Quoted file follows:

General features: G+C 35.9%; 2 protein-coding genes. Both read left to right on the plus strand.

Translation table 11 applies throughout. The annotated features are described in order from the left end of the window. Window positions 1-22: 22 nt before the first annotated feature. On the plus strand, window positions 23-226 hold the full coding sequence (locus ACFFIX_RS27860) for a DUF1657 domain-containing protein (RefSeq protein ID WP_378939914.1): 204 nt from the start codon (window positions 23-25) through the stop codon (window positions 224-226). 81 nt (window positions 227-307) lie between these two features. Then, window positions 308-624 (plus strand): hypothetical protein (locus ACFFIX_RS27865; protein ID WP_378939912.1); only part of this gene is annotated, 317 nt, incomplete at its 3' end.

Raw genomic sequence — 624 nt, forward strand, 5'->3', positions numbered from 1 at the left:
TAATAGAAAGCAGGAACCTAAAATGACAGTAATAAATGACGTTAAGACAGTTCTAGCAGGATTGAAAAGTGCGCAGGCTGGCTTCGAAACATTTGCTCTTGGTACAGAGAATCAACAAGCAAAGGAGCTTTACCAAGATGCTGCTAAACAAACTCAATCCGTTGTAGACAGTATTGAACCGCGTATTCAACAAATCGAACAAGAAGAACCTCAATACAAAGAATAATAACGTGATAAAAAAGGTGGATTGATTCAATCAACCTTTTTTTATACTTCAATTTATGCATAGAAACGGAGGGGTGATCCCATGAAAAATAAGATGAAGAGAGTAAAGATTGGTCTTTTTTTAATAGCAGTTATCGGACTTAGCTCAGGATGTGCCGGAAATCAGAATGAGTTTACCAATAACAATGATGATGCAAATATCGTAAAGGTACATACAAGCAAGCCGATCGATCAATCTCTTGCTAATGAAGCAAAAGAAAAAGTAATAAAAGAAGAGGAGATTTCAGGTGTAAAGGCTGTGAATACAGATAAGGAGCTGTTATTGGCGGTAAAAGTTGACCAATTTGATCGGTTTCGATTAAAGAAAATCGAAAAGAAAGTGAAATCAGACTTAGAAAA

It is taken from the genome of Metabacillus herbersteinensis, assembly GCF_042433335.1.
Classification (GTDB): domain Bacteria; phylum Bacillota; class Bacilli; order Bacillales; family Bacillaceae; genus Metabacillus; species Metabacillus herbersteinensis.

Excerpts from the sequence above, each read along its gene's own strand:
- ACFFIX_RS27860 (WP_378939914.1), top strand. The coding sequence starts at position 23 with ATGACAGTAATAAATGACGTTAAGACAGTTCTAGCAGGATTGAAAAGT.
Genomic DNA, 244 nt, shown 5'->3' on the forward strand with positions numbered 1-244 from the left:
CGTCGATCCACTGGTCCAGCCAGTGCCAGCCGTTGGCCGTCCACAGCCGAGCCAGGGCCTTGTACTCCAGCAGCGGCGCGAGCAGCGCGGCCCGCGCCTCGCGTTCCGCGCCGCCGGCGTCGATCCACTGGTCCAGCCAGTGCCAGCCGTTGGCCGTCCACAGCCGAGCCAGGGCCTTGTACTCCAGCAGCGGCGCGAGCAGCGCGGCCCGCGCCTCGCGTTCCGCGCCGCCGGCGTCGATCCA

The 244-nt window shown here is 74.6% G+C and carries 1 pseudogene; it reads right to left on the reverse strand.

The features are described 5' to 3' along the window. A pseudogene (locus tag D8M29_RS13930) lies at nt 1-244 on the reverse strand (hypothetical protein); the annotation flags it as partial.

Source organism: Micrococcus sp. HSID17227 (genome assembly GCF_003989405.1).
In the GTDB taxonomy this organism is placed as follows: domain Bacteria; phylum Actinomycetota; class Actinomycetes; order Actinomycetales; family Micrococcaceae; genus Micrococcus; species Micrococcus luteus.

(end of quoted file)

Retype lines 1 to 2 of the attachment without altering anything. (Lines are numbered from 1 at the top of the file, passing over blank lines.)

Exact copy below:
General features: G+C 35.9%; 2 protein-coding genes. Both read left to right on the plus strand.

Translation table 11 applies throughout. The annotated features are described in order from the left end of the window. Window positions 1-22: 22 nt before the first annotated feature. On the plus strand, window positions 23-226 hold the full coding sequence (locus ACFFIX_RS27860) for a DUF1657 domain-containing protein (RefSeq protein ID WP_378939914.1): 204 nt from the start codon (window positions 23-25) through the stop codon (window positions 224-226). 81 nt (window positions 227-307) lie between these two features. Then, window positions 308-624 (plus strand): hypothetical protein (locus ACFFIX_RS27865; protein ID WP_378939912.1); only part of this gene is annotated, 317 nt, incomplete at its 3' end.